Listening to Jay Z’s seminal 2001 album, The Blueprint, didn’t all of a sudden make me a hip hop fiend. But it did make me finally kind of understand the rise of Jay Z over the last 20 odd years. From drug dealer, the rap superstar, to pop culture trend setter, to corporate success, to what I assume will eventually be the unchallenged overlord of the entire planet Earth. I liked it enough that I’ve listened to it a couple more times since. And more than that, I respect his career a whole lot now.
But that shouldn’t be a surprise since The Blueprint is such a well regarded classic. So where was Hove (yep, I’m so down with him now, I’ll drop his nick name) more than a decade later with last year’s humbly titled Magna Cart… Holy Grail?
With a lot more Justin Timberlake crooning than Jay Z rapping, I could have done with the ratio being reversed on Holy Grail. Question: Is it a legal requirement that every single hip hop album opens with a song declaring that artist is back and that anyone who doubted they would be, can basically shove it up their ass?
With its dirty bass and rough drums, Picasso Baby is the most experimental song I’ve heard in my very limited experience with Jay Z, and it’s pretty cool. Its weird change in direction in the last third just makes it even more interesting. The experimentation continues on Tom Ford. And while it’s definitely as interesting as Picasso Baby, I can’t say it’s as good. Its herky jerky beats and 8 bit computer game blips never quite build any momentum.
But the first real disappointment on Magna Carta comes with Fuckwithmeyouknowigotit,a song that’s as lazily slapped together and tossed off as its corny name. F.U.T.W might not the first brag fest dressed up as a song on this album, but it could be the most blatant. I get it Jay Z, you used to not have much, now you have lots. Move on. What did surprise is that I didn’t expect a reference to the character Brody from the TV show Homeland. It’s funny imagining Jay Z and Beyonce just hanging out on the couch, catching up on the latest episode of Homeland on the DVR, after avoiding spoilers all week. Later references to R.E.M and Stanley Kubrick are even more perplexing.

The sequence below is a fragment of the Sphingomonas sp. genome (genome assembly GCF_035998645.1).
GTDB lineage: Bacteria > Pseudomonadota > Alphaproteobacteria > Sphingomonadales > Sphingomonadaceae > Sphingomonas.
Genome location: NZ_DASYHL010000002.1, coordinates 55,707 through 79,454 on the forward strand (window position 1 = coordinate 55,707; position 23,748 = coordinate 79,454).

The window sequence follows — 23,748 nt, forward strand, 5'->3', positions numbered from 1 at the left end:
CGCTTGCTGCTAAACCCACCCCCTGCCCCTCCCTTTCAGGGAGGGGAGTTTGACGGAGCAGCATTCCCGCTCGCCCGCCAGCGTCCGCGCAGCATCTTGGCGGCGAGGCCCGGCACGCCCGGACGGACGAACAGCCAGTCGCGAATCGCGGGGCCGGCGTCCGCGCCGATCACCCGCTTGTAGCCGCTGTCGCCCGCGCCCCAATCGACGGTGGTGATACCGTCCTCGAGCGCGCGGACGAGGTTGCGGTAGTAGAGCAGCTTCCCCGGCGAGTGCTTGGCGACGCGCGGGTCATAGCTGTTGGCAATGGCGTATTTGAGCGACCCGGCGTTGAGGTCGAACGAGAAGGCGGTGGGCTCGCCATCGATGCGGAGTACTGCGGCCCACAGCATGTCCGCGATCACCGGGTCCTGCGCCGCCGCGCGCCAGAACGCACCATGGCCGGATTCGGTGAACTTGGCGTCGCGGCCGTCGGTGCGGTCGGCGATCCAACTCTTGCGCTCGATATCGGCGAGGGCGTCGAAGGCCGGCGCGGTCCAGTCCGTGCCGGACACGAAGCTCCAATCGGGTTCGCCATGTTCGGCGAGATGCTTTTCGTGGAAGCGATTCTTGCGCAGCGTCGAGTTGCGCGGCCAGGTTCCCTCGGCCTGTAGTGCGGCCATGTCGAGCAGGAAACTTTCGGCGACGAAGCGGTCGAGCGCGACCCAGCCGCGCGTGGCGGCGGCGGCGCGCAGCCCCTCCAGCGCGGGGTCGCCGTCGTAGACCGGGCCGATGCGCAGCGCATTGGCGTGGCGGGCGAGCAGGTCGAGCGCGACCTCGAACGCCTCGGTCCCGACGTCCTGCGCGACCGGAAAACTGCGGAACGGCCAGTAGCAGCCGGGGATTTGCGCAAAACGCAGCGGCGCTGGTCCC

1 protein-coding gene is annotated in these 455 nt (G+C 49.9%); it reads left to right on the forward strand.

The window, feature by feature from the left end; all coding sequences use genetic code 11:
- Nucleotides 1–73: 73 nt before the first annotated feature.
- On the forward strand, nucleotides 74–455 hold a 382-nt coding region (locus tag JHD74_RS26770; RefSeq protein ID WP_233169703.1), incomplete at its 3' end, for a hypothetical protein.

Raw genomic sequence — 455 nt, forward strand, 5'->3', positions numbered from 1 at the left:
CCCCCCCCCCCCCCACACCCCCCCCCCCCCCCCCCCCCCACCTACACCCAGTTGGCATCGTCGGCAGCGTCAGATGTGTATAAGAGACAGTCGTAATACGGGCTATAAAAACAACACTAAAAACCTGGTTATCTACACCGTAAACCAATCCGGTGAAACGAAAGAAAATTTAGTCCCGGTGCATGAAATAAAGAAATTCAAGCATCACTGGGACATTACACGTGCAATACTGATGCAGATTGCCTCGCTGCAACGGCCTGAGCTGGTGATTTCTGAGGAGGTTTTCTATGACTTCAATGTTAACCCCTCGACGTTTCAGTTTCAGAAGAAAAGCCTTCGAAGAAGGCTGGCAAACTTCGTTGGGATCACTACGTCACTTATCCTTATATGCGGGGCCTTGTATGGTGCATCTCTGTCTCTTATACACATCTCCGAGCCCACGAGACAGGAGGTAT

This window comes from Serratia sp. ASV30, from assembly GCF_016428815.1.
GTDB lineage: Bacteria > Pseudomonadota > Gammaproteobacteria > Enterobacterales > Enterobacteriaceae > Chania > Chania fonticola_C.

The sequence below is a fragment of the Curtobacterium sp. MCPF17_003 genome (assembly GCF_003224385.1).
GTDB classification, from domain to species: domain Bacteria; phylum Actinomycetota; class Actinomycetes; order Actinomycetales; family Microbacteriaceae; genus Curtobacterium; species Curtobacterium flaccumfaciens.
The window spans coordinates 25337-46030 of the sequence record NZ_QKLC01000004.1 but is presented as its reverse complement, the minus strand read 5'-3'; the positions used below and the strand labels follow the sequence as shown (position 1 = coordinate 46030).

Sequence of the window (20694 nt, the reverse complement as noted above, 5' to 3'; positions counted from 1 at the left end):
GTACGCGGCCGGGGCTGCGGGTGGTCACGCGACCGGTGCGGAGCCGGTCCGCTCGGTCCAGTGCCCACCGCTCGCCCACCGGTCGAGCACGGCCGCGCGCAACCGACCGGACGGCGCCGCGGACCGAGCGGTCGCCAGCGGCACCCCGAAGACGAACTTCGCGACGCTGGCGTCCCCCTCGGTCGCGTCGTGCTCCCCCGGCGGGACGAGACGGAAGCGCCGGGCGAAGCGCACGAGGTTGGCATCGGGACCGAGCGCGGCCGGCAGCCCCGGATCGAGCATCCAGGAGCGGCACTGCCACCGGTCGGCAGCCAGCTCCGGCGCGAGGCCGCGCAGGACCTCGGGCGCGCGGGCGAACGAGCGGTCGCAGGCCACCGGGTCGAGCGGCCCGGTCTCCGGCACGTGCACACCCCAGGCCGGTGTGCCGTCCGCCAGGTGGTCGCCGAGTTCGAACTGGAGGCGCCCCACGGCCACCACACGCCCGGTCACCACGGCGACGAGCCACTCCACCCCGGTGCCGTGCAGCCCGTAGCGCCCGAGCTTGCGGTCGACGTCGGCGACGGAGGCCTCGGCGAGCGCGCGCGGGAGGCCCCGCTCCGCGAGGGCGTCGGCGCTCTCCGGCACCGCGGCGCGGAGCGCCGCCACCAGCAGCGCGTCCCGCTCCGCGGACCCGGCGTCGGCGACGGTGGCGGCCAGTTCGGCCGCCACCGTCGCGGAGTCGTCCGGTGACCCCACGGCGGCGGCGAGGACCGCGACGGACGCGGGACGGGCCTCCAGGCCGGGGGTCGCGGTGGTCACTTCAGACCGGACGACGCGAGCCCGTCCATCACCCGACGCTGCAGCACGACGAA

When I wrote about The Blueprint, I said it, “comes off as amazingly insecure. Not in execution, that’s immaculate and shows why Jay Z is such an admire practitioner of what he does. It’s just so insecure in lyrically and thematically”. Well, after another decade of ever growing success, that insecurity is still there on Magna Carta, and most present on Heaven. Dude, you’ve made it and you’re pretty good at what you do, you don’t have to keep telling us that. Just in case we don’t get it though, he backs it up again immediately with Versus. Andhe could have left Mrs Z on the couch watching Homeland instead of dragging Beyonce out for lazy and boring Part II (On the Run).
From Versus through to Beach is Better, it’s a pretty inessential trio that sounds like filler. And when you’re crowding your album with 18 tracks, inessential filler is even more annoying than usual. The only upside to those three clunkers is that they made me really appreciate the weirdness of BBC. It might be awkward, and I’m not sure if I actually like it or not, but at least it’s not Versus, Heaven or Part II.
While The Blueprint was built on a solid foundation of vintage samples, there’s a lot more custom made electronica on Magna Carta… Holy Grail. And while the musical approaches are far from similar, the unifying nature of Jay Z makes them both undeniably Jay Z records. It also means I really like them both, just for different reasons. If I had to choose, The Blueprint will probably prove more re-listenable to me, but Magna Carta is still more than worth a spin.